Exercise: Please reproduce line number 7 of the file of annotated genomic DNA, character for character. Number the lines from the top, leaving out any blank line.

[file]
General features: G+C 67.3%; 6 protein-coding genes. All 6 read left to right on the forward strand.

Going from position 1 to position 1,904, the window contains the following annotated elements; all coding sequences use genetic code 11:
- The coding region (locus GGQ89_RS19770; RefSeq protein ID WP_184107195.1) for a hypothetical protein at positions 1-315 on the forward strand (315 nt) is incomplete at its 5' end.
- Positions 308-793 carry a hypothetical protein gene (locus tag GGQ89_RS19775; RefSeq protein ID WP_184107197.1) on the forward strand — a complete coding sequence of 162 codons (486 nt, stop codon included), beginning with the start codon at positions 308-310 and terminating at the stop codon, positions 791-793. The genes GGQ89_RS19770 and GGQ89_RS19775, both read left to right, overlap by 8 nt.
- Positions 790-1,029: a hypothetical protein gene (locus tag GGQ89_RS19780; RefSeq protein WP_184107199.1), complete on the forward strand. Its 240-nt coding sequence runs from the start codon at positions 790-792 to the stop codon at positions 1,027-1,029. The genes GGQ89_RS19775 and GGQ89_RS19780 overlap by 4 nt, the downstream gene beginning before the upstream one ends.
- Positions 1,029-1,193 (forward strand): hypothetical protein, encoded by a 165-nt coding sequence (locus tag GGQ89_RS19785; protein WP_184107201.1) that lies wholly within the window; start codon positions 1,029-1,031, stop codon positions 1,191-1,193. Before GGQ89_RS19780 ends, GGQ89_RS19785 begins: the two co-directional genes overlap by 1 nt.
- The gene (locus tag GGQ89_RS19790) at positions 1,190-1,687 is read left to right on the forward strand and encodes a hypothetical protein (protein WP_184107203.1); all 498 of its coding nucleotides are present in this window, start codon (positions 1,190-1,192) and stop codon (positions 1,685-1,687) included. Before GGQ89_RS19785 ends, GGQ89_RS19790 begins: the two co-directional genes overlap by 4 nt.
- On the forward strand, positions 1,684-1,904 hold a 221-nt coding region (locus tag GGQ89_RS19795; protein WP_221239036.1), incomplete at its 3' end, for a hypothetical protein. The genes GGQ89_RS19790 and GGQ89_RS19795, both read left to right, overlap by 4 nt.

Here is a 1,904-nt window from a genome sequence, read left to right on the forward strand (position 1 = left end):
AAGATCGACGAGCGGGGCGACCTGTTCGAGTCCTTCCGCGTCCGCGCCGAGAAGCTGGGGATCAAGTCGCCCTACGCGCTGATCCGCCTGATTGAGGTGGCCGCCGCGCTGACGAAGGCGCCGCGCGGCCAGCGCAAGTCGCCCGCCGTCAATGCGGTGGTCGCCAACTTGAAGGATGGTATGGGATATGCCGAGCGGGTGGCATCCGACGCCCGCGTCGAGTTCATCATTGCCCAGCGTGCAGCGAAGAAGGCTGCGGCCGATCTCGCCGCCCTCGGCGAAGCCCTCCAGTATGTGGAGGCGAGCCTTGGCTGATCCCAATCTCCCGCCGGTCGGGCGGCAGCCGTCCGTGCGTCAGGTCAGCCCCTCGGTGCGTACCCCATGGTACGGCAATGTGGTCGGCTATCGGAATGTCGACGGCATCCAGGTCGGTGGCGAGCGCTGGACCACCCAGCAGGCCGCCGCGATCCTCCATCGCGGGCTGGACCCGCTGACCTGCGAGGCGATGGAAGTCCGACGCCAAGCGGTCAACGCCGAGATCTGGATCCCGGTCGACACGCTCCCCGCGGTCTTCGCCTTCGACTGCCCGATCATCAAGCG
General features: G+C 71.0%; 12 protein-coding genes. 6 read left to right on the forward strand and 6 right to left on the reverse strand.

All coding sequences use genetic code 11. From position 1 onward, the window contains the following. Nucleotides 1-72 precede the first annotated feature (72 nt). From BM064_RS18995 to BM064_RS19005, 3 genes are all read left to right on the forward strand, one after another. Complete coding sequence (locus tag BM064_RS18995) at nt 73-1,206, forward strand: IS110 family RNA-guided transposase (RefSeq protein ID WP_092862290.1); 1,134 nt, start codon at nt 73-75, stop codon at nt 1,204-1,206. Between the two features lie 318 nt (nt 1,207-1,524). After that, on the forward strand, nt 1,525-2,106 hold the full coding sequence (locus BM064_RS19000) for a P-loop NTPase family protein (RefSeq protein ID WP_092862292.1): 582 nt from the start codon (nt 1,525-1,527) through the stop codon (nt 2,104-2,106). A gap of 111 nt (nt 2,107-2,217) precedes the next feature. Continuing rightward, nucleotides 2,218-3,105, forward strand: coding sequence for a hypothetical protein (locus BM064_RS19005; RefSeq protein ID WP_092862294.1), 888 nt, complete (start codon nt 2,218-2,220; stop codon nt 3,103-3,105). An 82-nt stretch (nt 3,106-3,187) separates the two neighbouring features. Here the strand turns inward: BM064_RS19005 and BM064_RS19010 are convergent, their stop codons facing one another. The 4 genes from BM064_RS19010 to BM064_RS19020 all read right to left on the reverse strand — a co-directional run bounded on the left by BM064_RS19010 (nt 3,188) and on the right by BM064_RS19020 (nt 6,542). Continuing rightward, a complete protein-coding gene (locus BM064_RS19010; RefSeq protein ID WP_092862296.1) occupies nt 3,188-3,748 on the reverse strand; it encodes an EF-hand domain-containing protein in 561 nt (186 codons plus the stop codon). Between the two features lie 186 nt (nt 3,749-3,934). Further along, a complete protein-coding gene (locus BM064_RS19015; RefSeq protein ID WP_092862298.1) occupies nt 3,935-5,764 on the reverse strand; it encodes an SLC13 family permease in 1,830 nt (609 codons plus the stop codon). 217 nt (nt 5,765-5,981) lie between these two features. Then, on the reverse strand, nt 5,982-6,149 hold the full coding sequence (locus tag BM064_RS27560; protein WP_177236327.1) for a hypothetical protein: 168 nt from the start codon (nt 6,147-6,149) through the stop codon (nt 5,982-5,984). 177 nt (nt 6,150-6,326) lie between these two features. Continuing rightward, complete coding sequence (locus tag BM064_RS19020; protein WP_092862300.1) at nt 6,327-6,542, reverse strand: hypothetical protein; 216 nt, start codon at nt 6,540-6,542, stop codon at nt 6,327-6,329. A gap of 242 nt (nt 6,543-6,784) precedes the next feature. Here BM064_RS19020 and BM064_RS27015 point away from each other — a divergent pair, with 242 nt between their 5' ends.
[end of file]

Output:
- The gene (locus tag GGQ89_RS19790) at positions 1,190-1,687 is read left to right on the forward strand and encodes a hypothetical protein (protein WP_184107203.1); all 498 of its coding nucleotides are present in this window, start codon (positions 1,190-1,192) and stop codon (positions 1,685-1,687) included. Before GGQ89_RS19785 ends, GGQ89_RS19790 begins: the two co-directional genes overlap by 4 nt.